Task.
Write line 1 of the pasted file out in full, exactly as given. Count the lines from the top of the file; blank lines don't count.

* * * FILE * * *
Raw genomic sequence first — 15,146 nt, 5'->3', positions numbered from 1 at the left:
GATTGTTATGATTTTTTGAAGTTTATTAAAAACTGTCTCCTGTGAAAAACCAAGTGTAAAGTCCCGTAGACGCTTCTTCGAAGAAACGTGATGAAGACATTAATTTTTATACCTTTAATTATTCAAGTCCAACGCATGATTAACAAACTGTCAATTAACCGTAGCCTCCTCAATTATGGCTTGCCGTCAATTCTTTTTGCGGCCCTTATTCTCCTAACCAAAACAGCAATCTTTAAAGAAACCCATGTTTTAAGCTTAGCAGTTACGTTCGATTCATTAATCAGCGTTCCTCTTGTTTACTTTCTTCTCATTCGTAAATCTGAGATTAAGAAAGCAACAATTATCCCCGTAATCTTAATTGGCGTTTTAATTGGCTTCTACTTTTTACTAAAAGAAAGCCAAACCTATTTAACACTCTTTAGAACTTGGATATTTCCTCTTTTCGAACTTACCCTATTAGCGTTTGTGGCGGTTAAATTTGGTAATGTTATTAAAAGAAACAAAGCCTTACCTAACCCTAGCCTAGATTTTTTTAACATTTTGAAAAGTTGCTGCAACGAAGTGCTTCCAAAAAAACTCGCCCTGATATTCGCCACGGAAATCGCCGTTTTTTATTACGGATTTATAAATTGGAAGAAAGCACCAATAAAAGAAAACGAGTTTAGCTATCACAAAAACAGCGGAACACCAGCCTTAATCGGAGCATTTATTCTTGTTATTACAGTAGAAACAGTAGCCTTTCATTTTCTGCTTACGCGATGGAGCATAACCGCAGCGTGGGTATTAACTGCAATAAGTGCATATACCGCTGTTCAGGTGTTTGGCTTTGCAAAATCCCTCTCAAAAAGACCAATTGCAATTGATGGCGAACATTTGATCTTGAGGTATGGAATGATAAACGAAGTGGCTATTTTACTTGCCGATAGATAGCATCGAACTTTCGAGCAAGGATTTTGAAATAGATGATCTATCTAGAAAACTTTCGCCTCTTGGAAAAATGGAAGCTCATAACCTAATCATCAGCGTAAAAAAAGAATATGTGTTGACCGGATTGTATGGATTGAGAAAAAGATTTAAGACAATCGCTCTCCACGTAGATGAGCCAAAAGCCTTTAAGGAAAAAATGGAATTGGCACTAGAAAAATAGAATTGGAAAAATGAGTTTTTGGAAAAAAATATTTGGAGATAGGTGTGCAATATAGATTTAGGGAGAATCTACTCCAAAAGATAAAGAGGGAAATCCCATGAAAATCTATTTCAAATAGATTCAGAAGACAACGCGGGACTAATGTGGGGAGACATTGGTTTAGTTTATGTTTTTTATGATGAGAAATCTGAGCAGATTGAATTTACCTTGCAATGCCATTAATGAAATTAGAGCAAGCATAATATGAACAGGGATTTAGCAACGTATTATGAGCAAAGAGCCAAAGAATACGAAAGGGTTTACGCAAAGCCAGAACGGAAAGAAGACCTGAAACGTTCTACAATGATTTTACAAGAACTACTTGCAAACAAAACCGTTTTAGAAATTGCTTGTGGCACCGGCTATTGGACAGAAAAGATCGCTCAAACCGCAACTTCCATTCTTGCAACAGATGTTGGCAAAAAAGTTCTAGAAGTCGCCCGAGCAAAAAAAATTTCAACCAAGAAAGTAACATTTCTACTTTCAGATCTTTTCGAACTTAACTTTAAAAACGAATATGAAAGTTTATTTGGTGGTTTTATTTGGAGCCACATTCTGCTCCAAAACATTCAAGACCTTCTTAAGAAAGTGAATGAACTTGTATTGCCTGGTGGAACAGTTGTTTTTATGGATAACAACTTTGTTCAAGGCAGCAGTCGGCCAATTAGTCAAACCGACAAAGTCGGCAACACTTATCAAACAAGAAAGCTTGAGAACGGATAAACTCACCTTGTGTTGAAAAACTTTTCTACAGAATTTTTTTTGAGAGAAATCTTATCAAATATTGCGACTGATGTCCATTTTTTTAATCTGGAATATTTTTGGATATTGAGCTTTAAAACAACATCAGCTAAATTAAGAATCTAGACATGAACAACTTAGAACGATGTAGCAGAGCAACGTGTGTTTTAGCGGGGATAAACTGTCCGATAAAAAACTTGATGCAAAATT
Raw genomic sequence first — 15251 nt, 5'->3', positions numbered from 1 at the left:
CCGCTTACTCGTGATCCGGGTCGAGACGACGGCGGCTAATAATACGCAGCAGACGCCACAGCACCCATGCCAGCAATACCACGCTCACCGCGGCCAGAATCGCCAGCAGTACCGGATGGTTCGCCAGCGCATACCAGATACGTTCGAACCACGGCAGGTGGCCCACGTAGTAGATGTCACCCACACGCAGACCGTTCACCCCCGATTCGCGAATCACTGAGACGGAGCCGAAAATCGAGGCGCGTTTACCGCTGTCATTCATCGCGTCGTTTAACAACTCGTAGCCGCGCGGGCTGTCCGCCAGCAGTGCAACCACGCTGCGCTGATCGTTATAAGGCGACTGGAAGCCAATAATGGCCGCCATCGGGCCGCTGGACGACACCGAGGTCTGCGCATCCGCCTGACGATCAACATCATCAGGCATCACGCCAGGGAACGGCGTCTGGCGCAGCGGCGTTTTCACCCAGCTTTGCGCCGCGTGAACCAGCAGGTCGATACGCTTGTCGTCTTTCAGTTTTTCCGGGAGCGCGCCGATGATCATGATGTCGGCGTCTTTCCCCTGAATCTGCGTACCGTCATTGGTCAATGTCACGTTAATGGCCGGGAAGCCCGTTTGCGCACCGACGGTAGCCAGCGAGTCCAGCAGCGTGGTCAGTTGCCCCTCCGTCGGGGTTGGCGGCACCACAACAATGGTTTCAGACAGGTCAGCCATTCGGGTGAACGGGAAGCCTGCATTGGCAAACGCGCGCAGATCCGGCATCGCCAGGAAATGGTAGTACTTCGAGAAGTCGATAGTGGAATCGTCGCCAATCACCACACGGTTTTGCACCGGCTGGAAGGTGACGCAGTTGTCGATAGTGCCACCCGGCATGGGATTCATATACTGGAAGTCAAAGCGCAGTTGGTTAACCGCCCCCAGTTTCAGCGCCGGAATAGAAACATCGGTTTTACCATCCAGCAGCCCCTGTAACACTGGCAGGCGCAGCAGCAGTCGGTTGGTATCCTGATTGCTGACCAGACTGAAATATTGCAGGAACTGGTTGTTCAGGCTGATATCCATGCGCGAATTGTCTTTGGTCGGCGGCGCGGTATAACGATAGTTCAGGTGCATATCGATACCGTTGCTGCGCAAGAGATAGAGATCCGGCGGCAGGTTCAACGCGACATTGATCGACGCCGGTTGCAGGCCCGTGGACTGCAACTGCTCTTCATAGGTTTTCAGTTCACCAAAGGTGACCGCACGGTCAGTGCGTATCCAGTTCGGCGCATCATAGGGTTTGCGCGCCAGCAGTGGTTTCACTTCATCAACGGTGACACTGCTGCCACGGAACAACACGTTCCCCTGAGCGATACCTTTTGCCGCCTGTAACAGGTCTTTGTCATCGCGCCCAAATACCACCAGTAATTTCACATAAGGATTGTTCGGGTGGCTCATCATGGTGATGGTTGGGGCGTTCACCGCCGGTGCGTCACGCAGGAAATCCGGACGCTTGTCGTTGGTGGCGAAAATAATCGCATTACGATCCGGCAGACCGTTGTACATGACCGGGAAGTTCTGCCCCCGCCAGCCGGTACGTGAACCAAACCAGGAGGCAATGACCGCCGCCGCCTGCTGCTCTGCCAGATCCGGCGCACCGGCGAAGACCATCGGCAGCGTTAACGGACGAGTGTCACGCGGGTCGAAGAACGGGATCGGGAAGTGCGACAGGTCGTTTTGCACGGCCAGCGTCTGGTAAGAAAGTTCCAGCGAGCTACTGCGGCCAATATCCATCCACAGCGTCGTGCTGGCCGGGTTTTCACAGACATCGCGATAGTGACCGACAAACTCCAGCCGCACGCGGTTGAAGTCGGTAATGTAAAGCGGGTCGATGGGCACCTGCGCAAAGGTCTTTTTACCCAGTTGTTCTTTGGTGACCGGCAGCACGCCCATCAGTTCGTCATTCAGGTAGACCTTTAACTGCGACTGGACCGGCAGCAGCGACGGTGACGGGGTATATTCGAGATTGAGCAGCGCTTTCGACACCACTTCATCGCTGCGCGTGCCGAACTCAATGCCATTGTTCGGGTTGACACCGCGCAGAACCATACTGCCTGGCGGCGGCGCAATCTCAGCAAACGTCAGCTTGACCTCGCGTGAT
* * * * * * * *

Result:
Raw genomic sequence first — 15,146 nt, 5'->3', positions numbered from 1 at the left: